Increased openness about China's military will prevent "misunderstandings and instability," Australian Defense Minister Brendan Nelson said yesterday, while stressing a US-Japan missile defense system in Asia was not designed to contain Beijing's growing global influence.
Nelson was in Beijing to explain a defense strategy paper launched by Prime Minister John Howard on Thursday.
He said there was an increase in details about China's military, the world's largest standing army, although many countries have called for Beijing to show greater transparency about its military aims.
"Australia particularly welcomes the growing level of detail in Chinese defense white papers as an example of the sort of openness that should serve to prevent misunderstandings and instability in the region as Chinese capabilities develop," Nelson said in a speech at Beijing's National Defense University.
Earlier this year, China announced a 17.8 percent annual rise in defense spending to about US$45 billion, but specialists believe actual spending may be much higher.
Nelson downplayed reports in the Australian media that the country's possible cooperation on a joint US-Japan missile defense system in Asia was a way to limit China's rise.
"Let me assure you that nothing could be further from the truth," Nelson said. "Australia supports the development of ballistic missile defense ... as a defensive measure specifically for rogue states and other actors in the region."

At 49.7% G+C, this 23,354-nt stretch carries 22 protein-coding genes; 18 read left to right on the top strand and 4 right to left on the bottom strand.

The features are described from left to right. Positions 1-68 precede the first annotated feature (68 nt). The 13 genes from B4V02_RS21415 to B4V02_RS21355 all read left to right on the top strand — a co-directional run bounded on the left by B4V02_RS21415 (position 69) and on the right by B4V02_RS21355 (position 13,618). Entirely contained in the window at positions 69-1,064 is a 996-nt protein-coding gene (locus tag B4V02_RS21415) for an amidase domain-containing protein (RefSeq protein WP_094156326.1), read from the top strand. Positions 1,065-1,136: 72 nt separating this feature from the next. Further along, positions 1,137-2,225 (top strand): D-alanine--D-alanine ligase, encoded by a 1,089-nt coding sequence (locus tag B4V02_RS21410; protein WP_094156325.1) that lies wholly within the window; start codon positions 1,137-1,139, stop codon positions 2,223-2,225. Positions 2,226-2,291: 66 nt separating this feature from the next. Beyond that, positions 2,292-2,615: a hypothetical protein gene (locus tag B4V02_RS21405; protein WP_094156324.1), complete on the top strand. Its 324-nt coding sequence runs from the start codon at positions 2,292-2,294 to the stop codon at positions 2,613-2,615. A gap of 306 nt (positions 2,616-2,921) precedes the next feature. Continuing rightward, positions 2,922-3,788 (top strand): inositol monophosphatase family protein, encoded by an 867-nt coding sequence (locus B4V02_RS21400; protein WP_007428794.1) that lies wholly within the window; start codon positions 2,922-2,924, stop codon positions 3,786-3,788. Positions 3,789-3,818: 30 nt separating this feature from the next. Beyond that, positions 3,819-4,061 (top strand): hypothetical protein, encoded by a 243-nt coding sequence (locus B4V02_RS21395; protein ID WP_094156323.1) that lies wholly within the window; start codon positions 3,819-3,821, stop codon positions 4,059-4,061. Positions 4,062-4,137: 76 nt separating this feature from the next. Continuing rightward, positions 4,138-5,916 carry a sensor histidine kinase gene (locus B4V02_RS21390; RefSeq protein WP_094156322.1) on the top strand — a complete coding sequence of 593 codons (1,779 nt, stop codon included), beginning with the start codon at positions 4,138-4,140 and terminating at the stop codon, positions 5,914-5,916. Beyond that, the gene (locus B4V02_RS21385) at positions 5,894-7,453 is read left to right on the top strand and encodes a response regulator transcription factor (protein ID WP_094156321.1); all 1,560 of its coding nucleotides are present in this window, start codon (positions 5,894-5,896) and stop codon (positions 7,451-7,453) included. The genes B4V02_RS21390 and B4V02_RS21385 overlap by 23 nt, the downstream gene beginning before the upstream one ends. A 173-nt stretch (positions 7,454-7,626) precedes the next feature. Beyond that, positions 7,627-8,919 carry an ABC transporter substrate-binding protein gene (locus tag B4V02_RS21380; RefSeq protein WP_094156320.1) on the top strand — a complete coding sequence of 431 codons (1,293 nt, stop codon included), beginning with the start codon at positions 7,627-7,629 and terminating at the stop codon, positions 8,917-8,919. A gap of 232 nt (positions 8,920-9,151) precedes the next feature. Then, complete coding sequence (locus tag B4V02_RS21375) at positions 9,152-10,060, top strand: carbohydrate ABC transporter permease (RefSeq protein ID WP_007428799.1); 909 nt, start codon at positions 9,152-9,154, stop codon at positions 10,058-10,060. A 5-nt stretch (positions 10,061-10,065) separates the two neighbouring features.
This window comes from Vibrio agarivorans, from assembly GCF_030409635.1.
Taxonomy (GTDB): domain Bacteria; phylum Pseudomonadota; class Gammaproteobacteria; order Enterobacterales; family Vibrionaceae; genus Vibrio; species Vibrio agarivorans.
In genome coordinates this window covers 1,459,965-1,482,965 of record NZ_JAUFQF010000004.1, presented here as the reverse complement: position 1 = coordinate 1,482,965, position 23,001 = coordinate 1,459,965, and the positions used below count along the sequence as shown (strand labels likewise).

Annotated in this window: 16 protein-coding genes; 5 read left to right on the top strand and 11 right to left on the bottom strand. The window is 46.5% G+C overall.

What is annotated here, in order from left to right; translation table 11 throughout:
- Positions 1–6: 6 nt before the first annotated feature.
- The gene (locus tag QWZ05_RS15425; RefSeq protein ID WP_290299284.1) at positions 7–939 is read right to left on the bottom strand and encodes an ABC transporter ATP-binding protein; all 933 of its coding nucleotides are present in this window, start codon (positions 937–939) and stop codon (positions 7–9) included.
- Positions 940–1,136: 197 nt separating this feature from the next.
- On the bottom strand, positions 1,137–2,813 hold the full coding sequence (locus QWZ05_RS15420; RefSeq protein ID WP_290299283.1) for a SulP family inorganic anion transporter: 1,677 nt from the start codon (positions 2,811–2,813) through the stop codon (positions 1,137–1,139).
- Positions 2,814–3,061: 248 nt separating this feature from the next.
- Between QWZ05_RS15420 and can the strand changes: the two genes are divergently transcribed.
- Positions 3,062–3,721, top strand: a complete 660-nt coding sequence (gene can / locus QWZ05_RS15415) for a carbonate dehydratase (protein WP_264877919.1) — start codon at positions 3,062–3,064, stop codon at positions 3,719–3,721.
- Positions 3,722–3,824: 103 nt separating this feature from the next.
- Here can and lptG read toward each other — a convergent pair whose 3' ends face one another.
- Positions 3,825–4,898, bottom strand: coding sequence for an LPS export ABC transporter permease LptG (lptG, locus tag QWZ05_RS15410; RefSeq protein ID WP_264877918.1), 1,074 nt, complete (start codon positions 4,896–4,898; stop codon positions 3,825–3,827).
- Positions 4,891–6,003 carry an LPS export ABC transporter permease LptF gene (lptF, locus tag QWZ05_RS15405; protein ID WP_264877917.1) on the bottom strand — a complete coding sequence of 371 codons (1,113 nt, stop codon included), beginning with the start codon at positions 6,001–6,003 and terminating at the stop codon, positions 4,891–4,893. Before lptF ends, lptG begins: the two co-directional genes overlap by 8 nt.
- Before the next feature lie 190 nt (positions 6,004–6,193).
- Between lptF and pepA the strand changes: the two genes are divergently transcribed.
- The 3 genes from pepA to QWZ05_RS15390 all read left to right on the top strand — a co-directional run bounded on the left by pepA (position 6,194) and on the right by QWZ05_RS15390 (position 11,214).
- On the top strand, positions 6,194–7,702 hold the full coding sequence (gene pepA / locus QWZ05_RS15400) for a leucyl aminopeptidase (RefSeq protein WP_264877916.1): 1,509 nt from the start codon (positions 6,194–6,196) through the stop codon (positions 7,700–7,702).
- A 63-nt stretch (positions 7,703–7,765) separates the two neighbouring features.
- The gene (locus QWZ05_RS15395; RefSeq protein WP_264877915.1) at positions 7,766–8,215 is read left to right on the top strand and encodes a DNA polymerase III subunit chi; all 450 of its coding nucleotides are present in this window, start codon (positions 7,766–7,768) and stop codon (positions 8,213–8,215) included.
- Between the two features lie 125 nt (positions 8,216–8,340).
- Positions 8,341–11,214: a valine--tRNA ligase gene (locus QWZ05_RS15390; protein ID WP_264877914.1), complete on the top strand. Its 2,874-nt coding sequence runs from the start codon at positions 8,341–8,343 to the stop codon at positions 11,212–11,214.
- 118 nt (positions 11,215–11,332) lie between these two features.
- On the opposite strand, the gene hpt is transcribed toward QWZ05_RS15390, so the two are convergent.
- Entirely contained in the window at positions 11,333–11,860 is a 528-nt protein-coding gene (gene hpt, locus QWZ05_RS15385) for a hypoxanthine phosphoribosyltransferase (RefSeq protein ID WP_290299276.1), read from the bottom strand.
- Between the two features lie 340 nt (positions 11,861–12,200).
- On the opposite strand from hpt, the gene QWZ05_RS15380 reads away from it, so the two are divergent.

Australia, a steadfast US ally that has about 2,000 troops in Afghanistan and Iraq, is studying whether to participate in the defense shield, partly as a bulwark against regional threats such as a nuclear-armed North Korea.
Australia has regularly distanced itself from concerns in Washington that China's military and economic rise was likely to stir regional conflict. But the defense paper said China's military buildup "could create misunderstandings and instability in the region."
Beijing has worked carefully over the past decade to play down security concerns among Asian neighbors over China's growing strength. But it has persisted in boosting military spending, chiefly to acquire capabilities to intimidate Taiwan and ward off any US intervention in the case a conflict should arise.
Nelson called China a "regional partner" whose help was needed to defuse North Korea's nuclear weapons plans, terrorism and other threats.
"Australia and China share a vital interest in a stable global environment and regional order in which to pursue further economic development," Nelson said, noting cooperation in fighting terrorism and peacekeeping and a planned visit to Sydney by two Chinese naval ships in September.
In a defense policy paper issued on Friday, Japan also voiced concern about the lack of transparency on the Chinese government's burgeoning military spending.
Beijing has not given a detailed reaction to the Australian paper.
Asked about it at a regular briefing last week, Foreign Ministry spokesman Qin Gang (
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